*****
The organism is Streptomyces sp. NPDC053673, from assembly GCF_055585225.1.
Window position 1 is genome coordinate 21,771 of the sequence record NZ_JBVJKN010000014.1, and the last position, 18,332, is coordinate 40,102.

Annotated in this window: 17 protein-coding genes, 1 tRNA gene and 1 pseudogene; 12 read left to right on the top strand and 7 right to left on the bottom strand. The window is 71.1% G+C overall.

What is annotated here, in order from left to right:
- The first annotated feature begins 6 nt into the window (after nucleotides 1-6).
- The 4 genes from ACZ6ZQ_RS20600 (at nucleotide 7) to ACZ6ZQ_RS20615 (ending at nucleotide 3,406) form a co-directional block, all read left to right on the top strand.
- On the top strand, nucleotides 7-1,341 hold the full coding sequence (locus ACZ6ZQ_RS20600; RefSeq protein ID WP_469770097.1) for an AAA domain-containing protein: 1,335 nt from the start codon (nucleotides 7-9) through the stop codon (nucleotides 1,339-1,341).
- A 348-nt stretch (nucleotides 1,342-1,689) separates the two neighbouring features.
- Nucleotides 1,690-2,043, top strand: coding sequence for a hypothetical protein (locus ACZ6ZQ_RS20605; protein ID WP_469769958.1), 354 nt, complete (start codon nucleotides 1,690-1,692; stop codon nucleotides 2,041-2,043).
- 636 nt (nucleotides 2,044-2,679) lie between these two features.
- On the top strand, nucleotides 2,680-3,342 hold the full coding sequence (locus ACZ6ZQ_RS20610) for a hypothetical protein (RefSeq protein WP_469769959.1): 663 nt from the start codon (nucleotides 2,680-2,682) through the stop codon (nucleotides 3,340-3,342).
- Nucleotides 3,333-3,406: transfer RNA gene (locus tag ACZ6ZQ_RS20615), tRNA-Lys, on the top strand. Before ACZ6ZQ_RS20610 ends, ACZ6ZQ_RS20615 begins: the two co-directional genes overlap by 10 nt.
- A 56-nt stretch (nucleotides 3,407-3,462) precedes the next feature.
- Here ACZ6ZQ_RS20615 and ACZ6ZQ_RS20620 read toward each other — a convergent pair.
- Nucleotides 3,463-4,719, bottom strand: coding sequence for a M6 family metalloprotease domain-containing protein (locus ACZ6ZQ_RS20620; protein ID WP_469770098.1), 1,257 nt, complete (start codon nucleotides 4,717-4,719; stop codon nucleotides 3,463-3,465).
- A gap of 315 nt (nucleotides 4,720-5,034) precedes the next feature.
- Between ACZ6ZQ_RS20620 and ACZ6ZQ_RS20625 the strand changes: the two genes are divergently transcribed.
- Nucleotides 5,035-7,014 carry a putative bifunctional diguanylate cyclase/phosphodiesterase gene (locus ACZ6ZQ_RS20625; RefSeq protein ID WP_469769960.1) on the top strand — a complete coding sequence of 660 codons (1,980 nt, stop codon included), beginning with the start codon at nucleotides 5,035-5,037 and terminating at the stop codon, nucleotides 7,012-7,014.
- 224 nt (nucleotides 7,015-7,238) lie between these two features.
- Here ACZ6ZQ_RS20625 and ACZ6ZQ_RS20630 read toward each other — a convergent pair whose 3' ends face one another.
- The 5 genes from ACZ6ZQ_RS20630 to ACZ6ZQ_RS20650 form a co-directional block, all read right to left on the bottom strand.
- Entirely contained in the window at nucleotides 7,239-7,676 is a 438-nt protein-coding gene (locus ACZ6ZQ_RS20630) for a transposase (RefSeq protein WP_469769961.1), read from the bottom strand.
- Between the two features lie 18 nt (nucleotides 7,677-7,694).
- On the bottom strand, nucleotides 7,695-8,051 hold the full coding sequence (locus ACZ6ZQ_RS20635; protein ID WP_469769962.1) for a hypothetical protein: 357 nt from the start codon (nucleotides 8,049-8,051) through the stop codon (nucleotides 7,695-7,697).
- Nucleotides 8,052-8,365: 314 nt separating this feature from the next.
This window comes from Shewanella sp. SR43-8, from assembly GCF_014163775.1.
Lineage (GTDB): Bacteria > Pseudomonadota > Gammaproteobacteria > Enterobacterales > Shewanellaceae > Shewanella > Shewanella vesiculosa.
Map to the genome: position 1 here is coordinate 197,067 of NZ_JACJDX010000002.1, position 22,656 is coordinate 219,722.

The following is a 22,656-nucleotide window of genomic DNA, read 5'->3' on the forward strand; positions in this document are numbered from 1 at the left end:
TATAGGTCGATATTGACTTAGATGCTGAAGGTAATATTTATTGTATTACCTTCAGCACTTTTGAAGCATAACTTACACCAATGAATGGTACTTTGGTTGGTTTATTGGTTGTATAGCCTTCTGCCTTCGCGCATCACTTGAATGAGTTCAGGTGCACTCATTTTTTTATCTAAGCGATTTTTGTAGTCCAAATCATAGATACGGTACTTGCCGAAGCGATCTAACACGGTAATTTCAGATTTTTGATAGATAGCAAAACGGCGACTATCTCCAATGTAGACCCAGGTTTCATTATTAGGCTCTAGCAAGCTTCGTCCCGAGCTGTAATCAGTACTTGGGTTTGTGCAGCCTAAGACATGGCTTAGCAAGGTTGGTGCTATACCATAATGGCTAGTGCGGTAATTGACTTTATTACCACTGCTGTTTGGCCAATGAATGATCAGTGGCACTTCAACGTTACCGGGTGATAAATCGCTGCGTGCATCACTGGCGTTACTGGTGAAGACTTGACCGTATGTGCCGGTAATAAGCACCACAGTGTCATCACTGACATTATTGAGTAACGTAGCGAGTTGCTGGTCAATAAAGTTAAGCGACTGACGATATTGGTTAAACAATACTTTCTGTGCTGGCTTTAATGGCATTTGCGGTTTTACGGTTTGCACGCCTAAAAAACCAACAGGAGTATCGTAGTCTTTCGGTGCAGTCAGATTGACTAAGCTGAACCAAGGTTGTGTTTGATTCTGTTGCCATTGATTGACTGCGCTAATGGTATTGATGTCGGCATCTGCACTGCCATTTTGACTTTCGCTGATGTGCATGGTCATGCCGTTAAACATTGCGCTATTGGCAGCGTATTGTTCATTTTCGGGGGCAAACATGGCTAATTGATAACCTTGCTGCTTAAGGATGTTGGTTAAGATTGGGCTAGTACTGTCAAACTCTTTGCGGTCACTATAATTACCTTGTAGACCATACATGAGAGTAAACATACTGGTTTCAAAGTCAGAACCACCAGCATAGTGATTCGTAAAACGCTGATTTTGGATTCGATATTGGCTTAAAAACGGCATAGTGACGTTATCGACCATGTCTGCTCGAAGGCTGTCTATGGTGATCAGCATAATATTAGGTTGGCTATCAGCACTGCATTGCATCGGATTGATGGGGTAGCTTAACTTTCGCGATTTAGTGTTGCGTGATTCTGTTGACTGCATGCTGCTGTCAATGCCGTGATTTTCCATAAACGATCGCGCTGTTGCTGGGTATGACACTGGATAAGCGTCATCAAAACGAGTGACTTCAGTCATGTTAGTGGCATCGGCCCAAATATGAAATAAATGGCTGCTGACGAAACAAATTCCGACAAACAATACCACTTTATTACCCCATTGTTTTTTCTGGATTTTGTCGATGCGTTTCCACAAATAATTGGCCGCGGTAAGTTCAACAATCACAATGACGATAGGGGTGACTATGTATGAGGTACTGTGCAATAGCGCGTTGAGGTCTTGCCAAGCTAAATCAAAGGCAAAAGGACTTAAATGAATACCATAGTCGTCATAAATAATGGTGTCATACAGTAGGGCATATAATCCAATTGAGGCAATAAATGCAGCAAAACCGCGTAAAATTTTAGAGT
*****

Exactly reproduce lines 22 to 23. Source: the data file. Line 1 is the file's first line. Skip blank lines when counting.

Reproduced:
- Entirely contained in the window at nucleotides 7,239-7,676 is a 438-nt protein-coding gene (locus ACZ6ZQ_RS20630) for a transposase (RefSeq protein WP_469769961.1), read from the bottom strand.
- Between the two features lie 18 nt (nucleotides 7,677-7,694).